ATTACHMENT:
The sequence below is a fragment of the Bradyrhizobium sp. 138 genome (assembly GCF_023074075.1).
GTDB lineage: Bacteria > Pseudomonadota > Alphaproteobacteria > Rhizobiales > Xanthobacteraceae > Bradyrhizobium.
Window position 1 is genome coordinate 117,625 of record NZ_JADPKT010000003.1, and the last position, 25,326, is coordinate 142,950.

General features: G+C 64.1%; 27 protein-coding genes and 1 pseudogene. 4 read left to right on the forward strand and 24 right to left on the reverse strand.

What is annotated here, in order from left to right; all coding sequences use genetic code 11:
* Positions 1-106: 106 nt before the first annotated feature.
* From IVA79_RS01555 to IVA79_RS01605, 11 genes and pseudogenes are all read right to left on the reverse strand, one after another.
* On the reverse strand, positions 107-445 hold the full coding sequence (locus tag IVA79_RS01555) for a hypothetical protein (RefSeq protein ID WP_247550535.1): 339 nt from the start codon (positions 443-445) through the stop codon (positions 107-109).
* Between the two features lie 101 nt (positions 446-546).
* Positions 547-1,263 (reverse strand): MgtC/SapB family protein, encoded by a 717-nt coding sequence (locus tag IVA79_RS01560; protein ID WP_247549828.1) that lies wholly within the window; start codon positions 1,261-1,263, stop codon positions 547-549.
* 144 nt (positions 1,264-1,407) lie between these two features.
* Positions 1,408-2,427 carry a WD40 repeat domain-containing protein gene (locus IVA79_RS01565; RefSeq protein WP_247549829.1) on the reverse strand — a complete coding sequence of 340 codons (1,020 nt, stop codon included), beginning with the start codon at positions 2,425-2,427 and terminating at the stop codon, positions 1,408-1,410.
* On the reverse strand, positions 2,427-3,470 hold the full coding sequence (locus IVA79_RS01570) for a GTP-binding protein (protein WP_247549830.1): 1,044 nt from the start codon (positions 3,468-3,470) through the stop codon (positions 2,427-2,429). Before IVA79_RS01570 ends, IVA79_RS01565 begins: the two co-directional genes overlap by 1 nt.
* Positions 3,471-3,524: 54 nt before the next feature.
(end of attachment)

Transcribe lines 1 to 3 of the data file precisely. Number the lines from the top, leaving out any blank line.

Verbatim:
The sequence below is a fragment of the Bradyrhizobium sp. 138 genome (assembly GCF_023074075.1).
GTDB lineage: Bacteria > Pseudomonadota > Alphaproteobacteria > Rhizobiales > Xanthobacteraceae > Bradyrhizobium.
Window position 1 is genome coordinate 117,625 of record NZ_JADPKT010000003.1, and the last position, 25,326, is coordinate 142,950.